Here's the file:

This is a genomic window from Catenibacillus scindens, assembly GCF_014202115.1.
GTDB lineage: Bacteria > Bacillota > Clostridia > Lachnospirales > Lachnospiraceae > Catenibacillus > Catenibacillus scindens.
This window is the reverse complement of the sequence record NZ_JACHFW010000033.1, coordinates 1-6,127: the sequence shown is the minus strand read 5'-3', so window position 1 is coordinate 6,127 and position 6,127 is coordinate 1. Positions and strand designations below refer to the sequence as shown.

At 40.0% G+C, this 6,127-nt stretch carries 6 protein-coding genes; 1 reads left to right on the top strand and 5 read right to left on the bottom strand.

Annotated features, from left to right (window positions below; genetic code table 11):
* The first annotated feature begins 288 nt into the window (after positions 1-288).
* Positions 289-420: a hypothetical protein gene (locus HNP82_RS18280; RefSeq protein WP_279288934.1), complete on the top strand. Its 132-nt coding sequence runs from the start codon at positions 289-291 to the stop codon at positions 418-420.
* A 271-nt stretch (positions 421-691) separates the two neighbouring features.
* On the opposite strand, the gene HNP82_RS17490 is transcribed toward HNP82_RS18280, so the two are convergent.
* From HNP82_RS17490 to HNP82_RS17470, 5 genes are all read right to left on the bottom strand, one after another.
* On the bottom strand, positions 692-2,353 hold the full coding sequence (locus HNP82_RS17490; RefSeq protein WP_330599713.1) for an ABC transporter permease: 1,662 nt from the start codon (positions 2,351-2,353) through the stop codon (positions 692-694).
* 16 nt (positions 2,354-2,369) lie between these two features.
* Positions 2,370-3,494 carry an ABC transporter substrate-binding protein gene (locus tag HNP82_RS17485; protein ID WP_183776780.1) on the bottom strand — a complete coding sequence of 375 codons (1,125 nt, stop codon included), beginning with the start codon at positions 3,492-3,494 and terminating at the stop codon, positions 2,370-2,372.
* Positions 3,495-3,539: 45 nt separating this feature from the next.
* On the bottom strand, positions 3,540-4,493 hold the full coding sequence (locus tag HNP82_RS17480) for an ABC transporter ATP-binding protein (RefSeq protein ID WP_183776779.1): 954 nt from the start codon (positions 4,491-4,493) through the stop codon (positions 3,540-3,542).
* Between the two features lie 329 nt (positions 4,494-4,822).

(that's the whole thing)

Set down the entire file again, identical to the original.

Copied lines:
This is a genomic window from Catenibacillus scindens, assembly GCF_014202115.1.
GTDB lineage: Bacteria > Bacillota > Clostridia > Lachnospirales > Lachnospiraceae > Catenibacillus > Catenibacillus scindens.
This window is the reverse complement of the sequence record NZ_JACHFW010000033.1, coordinates 1-6,127: the sequence shown is the minus strand read 5'-3', so window position 1 is coordinate 6,127 and position 6,127 is coordinate 1. Positions and strand designations below refer to the sequence as shown.

At 40.0% G+C, this 6,127-nt stretch carries 6 protein-coding genes; 1 reads left to right on the top strand and 5 read right to left on the bottom strand.

Annotated features, from left to right (window positions below; genetic code table 11):
* The first annotated feature begins 288 nt into the window (after positions 1-288).
* Positions 289-420: a hypothetical protein gene (locus HNP82_RS18280; RefSeq protein WP_279288934.1), complete on the top strand. Its 132-nt coding sequence runs from the start codon at positions 289-291 to the stop codon at positions 418-420.
* A 271-nt stretch (positions 421-691) separates the two neighbouring features.
* On the opposite strand, the gene HNP82_RS17490 is transcribed toward HNP82_RS18280, so the two are convergent.
* From HNP82_RS17490 to HNP82_RS17470, 5 genes are all read right to left on the bottom strand, one after another.
* On the bottom strand, positions 692-2,353 hold the full coding sequence (locus HNP82_RS17490; RefSeq protein WP_330599713.1) for an ABC transporter permease: 1,662 nt from the start codon (positions 2,351-2,353) through the stop codon (positions 692-694).
* 16 nt (positions 2,354-2,369) lie between these two features.
* Positions 2,370-3,494 carry an ABC transporter substrate-binding protein gene (locus tag HNP82_RS17485; protein ID WP_183776780.1) on the bottom strand — a complete coding sequence of 375 codons (1,125 nt, stop codon included), beginning with the start codon at positions 3,492-3,494 and terminating at the stop codon, positions 2,370-2,372.
* Positions 3,495-3,539: 45 nt separating this feature from the next.
* On the bottom strand, positions 3,540-4,493 hold the full coding sequence (locus tag HNP82_RS17480) for an ABC transporter ATP-binding protein (RefSeq protein ID WP_183776779.1): 954 nt from the start codon (positions 4,491-4,493) through the stop codon (positions 3,540-3,542).
* Between the two features lie 329 nt (positions 4,494-4,822).